US4678956A (en) * 1984-02-10 1987-07-07 Canon Kabushiki Kaisha Vibration wave motor
US4645964A (en) * 1984-04-02 1987-02-24 Canon Kabushiki Kaisha Vibration wave motor
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Cited By (20)

* Cited by examiner, † Cited by third party
Publication number Priority date Publication date Assignee Title
US4788468A (en) * 1983-07-04 1988-11-29 Canon Kabushiki Kaisha Vibration wave motor
US5159253A (en) * 1987-02-24 1992-10-27 Canon Kabushiki Kaisha Control device for a vibration wave motor
US5440192A (en) * 1987-06-04 1995-08-08 Seiko Instruments Inc. Ultrasonic motor
US4945275A (en) * 1987-07-26 1990-07-31 Honda Electric Co., Ltd. Ultrasonic driving device
US4924852A (en) * 1987-09-11 1990-05-15 Olympus Optical Co., Ltd. Endoscope
EP0349230A2 (en) * 1988-06-27 1990-01-03 Seiko Instruments Inc. Alarm apparatus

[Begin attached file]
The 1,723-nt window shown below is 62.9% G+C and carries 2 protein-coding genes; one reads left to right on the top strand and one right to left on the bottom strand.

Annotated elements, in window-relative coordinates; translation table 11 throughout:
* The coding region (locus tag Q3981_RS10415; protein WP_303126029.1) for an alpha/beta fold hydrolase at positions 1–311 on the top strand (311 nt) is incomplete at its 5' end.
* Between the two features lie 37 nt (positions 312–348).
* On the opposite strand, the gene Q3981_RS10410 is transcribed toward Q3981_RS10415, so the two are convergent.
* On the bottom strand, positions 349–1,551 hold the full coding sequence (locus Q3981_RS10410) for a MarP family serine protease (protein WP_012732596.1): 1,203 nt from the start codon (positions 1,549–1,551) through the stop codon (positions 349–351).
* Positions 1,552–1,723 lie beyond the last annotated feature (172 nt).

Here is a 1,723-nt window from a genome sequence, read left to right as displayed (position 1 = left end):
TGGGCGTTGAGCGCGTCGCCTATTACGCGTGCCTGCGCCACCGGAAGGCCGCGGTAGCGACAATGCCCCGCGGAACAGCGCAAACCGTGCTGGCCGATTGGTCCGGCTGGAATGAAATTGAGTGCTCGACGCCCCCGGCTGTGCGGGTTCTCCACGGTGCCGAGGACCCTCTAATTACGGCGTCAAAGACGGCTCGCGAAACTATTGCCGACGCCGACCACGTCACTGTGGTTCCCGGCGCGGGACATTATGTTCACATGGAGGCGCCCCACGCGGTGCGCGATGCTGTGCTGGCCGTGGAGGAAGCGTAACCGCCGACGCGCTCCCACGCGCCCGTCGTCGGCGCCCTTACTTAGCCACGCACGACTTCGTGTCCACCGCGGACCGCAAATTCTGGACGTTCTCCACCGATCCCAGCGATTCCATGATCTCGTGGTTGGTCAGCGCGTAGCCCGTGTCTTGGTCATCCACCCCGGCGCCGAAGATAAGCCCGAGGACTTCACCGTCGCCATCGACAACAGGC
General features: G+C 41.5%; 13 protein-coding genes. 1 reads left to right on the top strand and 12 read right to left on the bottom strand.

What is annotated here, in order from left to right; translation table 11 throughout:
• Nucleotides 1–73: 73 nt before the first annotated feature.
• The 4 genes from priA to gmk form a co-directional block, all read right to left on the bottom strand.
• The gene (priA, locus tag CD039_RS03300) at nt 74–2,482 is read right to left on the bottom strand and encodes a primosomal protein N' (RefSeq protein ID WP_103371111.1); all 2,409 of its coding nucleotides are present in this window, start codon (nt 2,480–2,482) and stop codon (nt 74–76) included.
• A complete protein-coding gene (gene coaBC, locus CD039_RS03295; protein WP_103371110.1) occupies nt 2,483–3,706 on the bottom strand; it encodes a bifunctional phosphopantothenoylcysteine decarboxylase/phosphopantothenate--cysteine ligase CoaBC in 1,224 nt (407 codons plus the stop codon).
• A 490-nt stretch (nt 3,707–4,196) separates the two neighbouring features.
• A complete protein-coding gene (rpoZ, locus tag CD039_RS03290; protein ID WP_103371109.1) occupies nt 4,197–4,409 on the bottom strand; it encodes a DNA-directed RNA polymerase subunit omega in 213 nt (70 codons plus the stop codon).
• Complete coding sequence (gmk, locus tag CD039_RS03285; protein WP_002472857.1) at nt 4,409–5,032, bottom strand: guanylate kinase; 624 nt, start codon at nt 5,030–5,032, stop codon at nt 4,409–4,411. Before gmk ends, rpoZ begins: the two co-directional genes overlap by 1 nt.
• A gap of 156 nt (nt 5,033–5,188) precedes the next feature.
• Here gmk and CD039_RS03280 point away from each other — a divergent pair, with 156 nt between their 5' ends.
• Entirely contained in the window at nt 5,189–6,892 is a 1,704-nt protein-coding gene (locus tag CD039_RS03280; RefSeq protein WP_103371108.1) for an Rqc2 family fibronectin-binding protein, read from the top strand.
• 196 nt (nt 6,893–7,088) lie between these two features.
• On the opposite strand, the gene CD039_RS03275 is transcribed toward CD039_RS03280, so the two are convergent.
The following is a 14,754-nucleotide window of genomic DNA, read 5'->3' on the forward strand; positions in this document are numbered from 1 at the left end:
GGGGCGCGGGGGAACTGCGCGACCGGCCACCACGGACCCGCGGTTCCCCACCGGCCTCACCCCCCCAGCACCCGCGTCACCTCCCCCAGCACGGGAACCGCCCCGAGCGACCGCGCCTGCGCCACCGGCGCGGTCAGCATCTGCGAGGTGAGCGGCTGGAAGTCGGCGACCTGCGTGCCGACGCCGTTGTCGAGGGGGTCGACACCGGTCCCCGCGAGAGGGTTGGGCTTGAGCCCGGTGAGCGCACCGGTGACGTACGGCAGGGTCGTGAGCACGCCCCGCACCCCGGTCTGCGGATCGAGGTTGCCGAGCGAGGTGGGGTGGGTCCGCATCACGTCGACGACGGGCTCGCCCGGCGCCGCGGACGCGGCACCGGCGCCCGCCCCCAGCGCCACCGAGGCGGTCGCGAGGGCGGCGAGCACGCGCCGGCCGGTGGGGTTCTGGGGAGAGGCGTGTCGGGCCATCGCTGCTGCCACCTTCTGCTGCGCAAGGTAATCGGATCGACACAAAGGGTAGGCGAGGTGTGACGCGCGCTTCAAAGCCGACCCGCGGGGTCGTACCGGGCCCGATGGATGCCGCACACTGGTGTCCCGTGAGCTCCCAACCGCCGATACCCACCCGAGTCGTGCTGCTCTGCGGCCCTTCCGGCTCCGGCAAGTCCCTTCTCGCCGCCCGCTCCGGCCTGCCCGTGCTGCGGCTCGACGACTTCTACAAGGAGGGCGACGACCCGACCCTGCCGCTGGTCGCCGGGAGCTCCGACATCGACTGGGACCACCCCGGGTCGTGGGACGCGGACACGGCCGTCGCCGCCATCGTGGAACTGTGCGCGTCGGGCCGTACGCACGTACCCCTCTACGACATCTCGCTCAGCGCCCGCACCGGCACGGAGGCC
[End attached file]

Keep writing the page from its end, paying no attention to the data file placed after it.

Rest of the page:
US5023853A (en) * 1988-06-27 1991-06-11 Masayuki Kawata Electric apparatus with silent alarm
EP0349230B1 (en) * 1988-06-27 1994-08-24 Seiko Instruments Inc. Alarm apparatus
US4983874A (en) * 1988-07-05 1991-01-08 Brother Kogyo Kabushiki Kaisha Vibrator and ultrasonic motor employing the same
EP0543114A1 (en) * 1991-11-18 1993-05-26 Rockwell International Corporation Multiresonant actuator
US5872418A (en) * 1994-10-31 1999-02-16 Pi Ceramic Gmbh Piezoelectric motor
WO1996013868A1 (en) * 1994-10-31 1996-05-09 Pi Ceramic Gmbh Piezoelectric motor
US6072266A (en) * 1994-12-21 2000-06-06 Nikon Corporation Vibration actuator
US20060151272A1 (en) * 2002-09-24 2006-07-13 Smith Michael R Piezoelectric liquid inertia vibration eliminator
US8499907B2 (en) * 2002-09-24 2013-08-06 Bell Helicopter Textron Inc. Piezoelectric liquid inertia vibration eliminator
US20100201224A1 (en) * 2007-09-19 2010-08-12 Benny Gaber Stick-slip piezoelectric motor
US8018124B2 (en) * 2007-09-19 2011-09-13 Pinanotech (Piezo-Nano Technology) Ltd. Stick-slip piezoelectric motor
US9446841B2 (en) 2008-12-18 2016-09-20 Textron Innovations Inc. Method and apparatus for improved vibration isolation
US9297439B2 (en) 2009-03-12 2016-03-29 Textron Innovations Inc. Method and apparatus for improved vibration isolation
US8882091B2 (en) 2011-11-11 2014-11-11 Textron Innovations Inc. Vibration isolation system